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Robben Ford – Sunrise (1999)

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Robben Ford – Sunrise (1999)

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01. Oh Gee (Matthew Gee) - 6:29
02. Red Rooster (Willie Dixon) - 4:24
03. Eighty One (Miles Davis - Ron Carter) - 8:07
04. Ain't Nobody's Business (Jimmy Witherspoon - Clarence Williams - Graham R.Prince - Porter Grainger) - 3:48	play
05. Sunrise (Robben Ford) - 11:28
06. Blue & Lonesome (Little Walter Jacobs) - 8:23
07. Miss Miss (Robben Ford) - 8:56
08. Everyday I Have The Blues (Peter Chatman) - 5:26			play

- Robben Ford - guitar, saxophone, lead vocals (02,05,06,08)
- Paul Nagle - keyboards
- Stan Poplin - bass, guitar
- Jim Baum - drums
- Jimmy Witherspoon - lead vocals (04,08)


Sunrise is an album of live recordings made in 1972 by Robben Ford, and released on CD in 1999. Though Ford's music ranged over jazz, blues, and rock music styles, the performances on this album are strongly rooted in jazz, despite some of the songs having been composed originally by blues artists. The songs on this album were originally recorded live in clubs noted at the time for introducing promising new artists to the music world. ---wiki


It's ironic that some of the people who swear up and down that they don't like jazz will get into Robben Ford, whose career has as much to do with jazz as it does with blues, pop, soul and rock. Though Ford was never a "jazz snob," his jazz credentials are quite solid. Jazz, blues and rock are all primary ingredients of Sunrise, a CD that was released in 1999 and contains live performances at Los Angeles and London venues in 1972. Back then, the singer/guitarist was in his early twenties and hadn't yet become famous, but those who were hip to Ford knew that he was a unique young talent who had considerable promise. This unpredictable and highly enjoyable collection ranges from the hardcore instrumental jazz of Miles Davis' "Eighty One" (which finds Ford playing the sax) and jazz-rock fusion of "Miss Miss" to spirited performances of Willie Dixon's "Little Red Rooster" and Peter Chatman's "Every Day I Have the Blues." The latter finds Ford performing a vocal duet with blues singer Jimmy Witherspoon, who is the only vocalist on "Ain't Nobody's Business." The late Witherspoon thought the world of Ford, and it's easy to see why they got along so well -- like Ford, Witherspoon was an eclectic, unpredictable artist who held jazz and the blues in equally high regard. Whether you're into jazz, blues or rock -- or all of the above -- Sunrise is a CD to savor. --- Alex Henderson, Rovi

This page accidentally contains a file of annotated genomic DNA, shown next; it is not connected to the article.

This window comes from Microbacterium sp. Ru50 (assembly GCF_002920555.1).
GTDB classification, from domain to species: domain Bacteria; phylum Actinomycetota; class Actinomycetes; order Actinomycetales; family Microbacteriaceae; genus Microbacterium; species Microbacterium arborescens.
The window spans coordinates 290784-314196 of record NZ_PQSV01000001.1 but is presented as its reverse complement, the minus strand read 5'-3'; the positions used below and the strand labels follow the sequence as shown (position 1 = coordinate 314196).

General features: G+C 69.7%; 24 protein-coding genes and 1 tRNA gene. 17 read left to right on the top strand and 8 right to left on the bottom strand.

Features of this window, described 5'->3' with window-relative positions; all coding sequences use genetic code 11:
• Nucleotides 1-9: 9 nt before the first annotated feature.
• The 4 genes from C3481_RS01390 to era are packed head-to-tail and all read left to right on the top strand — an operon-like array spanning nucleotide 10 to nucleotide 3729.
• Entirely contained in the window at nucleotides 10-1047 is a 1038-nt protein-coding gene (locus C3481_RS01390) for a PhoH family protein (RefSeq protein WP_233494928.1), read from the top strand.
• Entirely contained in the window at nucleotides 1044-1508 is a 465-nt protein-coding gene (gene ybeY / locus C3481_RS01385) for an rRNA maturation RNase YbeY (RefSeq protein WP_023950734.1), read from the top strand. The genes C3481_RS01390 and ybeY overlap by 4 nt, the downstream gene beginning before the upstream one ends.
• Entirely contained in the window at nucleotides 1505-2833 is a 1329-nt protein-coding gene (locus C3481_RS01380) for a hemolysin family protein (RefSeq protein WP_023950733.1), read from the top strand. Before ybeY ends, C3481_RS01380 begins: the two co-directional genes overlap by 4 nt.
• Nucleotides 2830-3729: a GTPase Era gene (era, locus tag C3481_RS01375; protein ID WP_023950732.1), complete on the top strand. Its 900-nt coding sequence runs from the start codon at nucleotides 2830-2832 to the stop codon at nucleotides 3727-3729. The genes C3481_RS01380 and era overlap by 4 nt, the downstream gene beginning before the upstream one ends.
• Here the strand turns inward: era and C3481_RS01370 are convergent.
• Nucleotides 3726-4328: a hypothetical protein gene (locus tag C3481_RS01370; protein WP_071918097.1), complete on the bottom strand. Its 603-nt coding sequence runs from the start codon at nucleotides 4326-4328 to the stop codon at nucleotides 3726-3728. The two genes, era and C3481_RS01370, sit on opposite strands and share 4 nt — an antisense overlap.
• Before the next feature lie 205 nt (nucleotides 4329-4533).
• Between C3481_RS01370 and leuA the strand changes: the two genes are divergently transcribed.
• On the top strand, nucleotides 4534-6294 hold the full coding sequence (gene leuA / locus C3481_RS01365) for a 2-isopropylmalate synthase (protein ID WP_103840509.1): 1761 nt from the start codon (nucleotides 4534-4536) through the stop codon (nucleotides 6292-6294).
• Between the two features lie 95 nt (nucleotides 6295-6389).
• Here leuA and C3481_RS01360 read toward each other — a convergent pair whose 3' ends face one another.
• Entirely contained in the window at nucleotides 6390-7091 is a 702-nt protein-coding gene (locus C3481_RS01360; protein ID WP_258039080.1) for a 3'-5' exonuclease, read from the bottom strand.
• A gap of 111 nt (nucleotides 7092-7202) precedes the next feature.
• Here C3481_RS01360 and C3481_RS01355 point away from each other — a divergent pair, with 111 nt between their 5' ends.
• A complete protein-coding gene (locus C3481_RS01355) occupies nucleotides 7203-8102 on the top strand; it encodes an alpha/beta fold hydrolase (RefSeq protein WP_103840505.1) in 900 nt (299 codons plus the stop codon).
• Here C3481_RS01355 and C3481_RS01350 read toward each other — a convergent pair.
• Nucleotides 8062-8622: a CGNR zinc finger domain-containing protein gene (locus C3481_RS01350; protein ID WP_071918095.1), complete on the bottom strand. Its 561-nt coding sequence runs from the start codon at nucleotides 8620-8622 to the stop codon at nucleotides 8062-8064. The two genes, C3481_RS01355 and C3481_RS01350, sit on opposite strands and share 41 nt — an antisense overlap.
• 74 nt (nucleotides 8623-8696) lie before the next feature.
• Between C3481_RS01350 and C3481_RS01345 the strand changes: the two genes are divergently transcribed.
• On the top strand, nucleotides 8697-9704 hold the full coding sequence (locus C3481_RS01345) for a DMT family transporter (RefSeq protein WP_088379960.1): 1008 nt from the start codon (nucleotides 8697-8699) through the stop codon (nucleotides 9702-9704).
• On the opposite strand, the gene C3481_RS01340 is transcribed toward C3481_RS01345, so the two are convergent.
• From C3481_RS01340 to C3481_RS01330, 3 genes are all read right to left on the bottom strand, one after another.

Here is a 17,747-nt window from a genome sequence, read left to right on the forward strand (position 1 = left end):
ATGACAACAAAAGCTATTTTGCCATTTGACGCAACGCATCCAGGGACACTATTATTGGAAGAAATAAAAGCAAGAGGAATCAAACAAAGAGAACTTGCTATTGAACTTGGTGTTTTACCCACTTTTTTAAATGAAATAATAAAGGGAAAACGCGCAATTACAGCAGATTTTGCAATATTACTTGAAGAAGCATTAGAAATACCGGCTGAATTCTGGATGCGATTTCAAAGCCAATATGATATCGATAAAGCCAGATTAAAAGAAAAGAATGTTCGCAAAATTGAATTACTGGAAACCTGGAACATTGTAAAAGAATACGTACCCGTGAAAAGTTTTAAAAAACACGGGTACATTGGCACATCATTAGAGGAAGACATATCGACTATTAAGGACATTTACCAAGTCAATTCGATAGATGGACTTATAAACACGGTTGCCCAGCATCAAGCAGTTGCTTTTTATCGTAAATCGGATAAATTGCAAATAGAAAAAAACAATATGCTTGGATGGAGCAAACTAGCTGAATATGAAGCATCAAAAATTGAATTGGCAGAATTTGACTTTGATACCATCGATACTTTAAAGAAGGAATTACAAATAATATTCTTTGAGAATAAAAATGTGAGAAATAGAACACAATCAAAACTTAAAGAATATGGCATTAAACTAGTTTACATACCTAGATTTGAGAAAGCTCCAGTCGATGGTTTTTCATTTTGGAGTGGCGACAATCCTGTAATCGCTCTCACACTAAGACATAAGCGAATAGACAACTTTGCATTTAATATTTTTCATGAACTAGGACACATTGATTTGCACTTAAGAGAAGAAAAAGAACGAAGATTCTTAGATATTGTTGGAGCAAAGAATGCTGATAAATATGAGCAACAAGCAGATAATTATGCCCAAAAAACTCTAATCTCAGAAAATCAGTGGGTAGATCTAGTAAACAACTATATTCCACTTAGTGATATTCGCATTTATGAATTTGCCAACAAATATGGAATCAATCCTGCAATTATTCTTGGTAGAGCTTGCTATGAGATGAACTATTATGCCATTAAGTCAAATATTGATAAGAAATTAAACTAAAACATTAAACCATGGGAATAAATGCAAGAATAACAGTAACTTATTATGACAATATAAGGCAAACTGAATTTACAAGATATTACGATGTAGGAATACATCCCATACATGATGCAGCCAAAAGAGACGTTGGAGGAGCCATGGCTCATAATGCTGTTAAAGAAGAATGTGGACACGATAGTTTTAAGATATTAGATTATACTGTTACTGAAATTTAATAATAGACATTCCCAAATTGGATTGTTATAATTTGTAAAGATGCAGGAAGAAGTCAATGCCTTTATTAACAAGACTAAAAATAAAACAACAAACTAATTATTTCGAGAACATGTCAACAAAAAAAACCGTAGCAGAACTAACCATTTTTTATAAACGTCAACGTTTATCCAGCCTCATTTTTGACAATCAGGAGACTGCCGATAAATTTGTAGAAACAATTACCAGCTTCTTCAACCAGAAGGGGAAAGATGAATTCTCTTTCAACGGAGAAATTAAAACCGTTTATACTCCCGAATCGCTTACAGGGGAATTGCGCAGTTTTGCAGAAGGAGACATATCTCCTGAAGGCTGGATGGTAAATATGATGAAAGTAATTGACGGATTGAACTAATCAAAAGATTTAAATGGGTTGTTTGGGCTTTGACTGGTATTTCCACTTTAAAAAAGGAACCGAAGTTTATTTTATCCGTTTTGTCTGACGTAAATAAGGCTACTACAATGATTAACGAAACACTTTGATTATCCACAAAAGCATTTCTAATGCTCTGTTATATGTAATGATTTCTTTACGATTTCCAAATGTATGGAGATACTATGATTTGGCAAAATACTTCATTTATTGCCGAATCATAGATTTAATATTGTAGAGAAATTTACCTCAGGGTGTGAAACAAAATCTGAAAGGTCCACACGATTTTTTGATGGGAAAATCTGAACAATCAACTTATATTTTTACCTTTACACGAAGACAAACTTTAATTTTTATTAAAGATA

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Last Updated (Wednesday, 19 June 2013 17:10)


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